I guess what I got out of doing this was that I got to see for myself how electronic literature has evolved from the early days until today. Electronic literature is getting more advanced with time (duh) and has evolved from simple designs to more sophisticated platforms.


Empathy games

Our main focus for the past couple of weeks has been empathy games. Empathy games has as main goal to make you feel and understand somebody else’s feelings, often in order to raise awareness. Empathy games doesn’t necessarily focus at being entertaining because of this. I’ve never actually played any empathy games until recently in class. I tried a few, but the game I remember the best was “Spent”, which is a game where you’re supposed to survive on only 1000 dollars a month. “Spent” is text-based and is driven by you choosing one of two to four options and you’ve got to make some hard decisions. These hard decisions can be anything from making your child skip a birthday party in order to save money and get rid of your pet. “Spent” shows you how harsh the “real world” can be. This game was made in order to create awareness about less fortunate people’s daily life and to raise money to help people living in poverty.


Empathy games was also the theme for this week as we had a task about emapthy games. There was no class this week, so we were supposed to use the time to play an empathy game instead. I chose to play a game called “Depression quest”, which is available for free on Steam. Depression quest is a game about living with depression and is supposed to simulate how life with depression is. Depression quest is text-based and gives you options that affect the “story”. This game allows you to see the world through the eyes of someone with depression and helps you understand how life with depression really is (even though it takes much more than a game to understand depression).

I can’t really say I enjoyed playing this, but this game wasn’t really made for entertainment. It was, however, an eye opening experience as I got to better understand how people with depression understands and deals  with the world and society around them and I’m glad I played it.


I’ve talked a little about what empathy games are and mentioned two of them, but I would also like to talk a little about why such games are important. Understanding other people’s emotions and feelings might be hard. This is why empathy games are important. The thing about video games is that they’re easily accessible and quite literally makes you see through the eyes of somebody else. You also usually get to know what the protagonist’s thought process and intentions are. I think empathy games are a great way to raise awareness about different issues and topics and I’ve learned alot by the games I’ve played and I would recommend everybody to play one of these games.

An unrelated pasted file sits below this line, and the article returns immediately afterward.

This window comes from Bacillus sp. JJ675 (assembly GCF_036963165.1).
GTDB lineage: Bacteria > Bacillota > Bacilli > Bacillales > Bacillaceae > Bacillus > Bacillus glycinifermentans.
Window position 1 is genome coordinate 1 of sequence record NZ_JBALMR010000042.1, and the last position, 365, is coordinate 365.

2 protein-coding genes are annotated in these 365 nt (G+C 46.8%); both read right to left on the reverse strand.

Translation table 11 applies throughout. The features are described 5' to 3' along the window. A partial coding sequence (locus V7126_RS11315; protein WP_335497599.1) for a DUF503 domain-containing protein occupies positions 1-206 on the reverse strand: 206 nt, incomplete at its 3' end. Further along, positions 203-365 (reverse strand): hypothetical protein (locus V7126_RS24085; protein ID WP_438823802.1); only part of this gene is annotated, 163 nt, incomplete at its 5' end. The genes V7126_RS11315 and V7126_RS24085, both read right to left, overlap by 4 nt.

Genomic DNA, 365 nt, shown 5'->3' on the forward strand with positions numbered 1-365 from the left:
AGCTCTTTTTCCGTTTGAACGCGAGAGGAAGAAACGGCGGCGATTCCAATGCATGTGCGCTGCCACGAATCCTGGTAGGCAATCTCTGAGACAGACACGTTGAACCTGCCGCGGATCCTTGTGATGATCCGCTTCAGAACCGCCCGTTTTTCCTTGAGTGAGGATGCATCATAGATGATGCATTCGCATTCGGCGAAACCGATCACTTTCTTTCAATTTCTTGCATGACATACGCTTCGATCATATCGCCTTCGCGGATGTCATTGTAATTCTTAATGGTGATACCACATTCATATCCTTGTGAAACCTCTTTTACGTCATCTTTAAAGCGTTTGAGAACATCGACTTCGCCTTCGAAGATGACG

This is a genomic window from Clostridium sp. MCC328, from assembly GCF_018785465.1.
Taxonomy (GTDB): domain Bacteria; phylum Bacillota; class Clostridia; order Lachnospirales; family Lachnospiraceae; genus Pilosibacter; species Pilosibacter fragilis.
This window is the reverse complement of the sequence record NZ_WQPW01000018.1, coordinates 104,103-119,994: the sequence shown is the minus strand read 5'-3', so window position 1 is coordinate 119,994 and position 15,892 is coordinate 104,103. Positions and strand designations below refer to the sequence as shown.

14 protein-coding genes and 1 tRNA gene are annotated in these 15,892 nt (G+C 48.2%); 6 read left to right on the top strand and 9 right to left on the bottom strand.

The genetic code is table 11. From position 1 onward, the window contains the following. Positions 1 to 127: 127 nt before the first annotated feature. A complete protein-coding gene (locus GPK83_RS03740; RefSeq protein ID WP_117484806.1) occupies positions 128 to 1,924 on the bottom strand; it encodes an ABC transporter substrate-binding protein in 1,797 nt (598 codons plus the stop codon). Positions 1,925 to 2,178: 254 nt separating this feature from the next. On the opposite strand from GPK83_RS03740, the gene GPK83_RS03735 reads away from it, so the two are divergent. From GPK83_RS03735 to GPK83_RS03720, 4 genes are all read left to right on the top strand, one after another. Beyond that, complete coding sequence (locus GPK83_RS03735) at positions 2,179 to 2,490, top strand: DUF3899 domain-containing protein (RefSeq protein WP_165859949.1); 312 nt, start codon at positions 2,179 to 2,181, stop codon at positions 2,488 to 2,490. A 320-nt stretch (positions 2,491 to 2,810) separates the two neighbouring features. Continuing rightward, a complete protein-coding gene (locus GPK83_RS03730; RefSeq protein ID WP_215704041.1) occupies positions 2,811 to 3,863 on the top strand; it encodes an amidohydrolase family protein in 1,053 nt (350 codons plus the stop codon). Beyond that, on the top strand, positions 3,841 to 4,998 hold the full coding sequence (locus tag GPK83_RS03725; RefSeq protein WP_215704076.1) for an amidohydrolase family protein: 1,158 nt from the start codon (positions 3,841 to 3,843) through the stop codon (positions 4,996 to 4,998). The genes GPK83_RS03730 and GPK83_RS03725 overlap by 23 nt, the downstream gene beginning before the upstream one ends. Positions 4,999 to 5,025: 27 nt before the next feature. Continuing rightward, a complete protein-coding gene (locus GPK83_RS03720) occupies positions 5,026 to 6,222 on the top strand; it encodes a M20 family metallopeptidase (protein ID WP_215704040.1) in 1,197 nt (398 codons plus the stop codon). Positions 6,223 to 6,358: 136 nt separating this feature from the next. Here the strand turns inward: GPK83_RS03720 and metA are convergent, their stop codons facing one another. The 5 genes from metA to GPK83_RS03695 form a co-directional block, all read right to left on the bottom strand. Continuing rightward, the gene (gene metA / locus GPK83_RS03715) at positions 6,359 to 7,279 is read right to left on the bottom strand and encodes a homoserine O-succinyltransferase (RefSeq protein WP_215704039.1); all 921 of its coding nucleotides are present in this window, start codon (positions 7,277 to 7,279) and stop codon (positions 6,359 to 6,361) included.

Why video games are important to me

As I mentioned in my previous blogpost, I’m going to talk about why video games are important to me.

As many others, I grew up playing video games and has been playing them since I was a little kid. Video games have been and still is a huge part of my life. Video games allow you to do things you cannot do in real life. Video games have no limits or borders and video games allow you to play with people across the world no matter where you are. This is why I like gaming. Games allow you to be creative in many ways and stay in contact and have fun with friends no matter where you’re located. This is kinda important to me as I have close friends who doesn’t really live nearby me which causes hanging out to be inpractical at times. This will also happen more frequently as I get older as more of my friends will move because they’re going to the university in different places. With video games, we can still have fun and play together without it being impractical.